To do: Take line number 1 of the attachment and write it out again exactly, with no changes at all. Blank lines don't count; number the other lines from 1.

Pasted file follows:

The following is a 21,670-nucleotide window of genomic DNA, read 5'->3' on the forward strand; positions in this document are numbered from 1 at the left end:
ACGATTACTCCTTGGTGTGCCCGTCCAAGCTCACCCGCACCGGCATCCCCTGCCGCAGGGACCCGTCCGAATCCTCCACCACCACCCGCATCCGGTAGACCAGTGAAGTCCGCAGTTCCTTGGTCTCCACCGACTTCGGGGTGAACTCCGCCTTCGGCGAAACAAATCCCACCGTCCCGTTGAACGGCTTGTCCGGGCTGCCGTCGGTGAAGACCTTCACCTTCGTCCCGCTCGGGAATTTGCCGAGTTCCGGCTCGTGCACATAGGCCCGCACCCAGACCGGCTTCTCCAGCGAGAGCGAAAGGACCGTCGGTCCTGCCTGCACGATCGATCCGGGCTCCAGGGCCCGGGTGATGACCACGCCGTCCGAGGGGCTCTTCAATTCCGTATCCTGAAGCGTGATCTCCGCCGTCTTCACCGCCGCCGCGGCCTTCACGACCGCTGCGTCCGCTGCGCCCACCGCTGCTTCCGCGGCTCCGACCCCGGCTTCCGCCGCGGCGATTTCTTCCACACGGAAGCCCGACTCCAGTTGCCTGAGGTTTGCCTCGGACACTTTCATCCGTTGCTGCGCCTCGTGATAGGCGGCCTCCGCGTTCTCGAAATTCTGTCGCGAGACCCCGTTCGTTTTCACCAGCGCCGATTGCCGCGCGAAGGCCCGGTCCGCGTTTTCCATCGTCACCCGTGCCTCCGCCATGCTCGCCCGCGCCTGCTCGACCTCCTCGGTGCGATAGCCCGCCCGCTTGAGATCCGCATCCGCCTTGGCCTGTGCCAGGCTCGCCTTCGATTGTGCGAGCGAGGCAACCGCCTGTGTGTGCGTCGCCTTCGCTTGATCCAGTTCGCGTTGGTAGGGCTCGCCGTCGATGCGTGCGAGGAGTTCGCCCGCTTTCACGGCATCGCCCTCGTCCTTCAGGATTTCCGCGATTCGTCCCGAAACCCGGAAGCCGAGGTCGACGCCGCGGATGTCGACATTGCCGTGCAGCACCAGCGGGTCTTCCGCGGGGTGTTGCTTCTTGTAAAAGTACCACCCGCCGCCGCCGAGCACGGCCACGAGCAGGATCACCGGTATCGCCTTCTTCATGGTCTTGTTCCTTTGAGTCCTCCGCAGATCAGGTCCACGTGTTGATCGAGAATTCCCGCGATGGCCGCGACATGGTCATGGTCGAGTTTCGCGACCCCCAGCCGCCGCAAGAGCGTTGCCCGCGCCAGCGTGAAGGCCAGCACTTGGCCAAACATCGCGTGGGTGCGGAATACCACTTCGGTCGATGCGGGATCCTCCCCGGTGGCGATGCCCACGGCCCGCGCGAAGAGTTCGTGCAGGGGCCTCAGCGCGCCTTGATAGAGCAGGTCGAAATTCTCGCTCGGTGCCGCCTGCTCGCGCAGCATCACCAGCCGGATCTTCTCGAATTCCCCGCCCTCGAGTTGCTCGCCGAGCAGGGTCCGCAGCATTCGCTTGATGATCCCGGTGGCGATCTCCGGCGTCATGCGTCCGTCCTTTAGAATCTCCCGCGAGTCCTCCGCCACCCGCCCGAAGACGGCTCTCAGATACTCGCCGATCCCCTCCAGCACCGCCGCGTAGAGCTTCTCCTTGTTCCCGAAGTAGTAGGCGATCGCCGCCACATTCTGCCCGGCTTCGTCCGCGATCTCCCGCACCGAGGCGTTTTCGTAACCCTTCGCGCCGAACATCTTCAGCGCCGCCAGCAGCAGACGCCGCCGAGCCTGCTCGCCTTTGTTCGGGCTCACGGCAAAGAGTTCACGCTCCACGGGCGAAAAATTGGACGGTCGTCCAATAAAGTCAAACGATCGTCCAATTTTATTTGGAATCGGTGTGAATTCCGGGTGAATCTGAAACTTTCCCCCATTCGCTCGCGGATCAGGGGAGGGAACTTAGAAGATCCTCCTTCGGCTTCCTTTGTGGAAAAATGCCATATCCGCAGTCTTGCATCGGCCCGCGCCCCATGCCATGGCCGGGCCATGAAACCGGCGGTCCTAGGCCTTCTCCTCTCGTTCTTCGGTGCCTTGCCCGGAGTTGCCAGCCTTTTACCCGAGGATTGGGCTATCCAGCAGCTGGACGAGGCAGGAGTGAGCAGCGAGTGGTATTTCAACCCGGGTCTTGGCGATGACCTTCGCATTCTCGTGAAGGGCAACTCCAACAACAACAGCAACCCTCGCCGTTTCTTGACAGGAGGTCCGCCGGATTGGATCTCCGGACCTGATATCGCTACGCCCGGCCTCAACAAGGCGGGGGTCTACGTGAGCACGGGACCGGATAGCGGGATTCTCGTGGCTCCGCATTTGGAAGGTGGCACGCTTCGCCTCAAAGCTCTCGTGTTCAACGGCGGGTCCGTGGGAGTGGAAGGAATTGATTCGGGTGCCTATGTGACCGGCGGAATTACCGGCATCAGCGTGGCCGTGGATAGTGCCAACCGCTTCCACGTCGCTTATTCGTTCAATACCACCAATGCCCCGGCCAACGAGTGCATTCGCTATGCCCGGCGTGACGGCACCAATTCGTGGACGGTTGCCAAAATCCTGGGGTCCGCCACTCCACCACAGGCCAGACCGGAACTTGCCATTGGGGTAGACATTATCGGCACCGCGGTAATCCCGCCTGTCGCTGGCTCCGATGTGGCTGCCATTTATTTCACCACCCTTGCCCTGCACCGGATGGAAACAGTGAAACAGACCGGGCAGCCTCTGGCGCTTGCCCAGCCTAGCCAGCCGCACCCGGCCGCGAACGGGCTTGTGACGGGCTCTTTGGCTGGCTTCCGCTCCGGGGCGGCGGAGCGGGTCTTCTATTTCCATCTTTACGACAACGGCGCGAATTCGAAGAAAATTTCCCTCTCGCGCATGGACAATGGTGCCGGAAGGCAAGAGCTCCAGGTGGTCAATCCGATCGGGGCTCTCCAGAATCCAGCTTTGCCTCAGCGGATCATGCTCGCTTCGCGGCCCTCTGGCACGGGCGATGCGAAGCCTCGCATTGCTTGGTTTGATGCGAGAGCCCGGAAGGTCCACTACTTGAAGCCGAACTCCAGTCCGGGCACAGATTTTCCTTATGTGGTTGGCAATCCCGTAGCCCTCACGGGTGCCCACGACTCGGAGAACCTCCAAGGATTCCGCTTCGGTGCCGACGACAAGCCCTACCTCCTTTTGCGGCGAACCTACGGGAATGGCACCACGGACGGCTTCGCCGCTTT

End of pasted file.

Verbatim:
The following is a 21,670-nucleotide window of genomic DNA, read 5'->3' on the forward strand; positions in this document are numbered from 1 at the left end: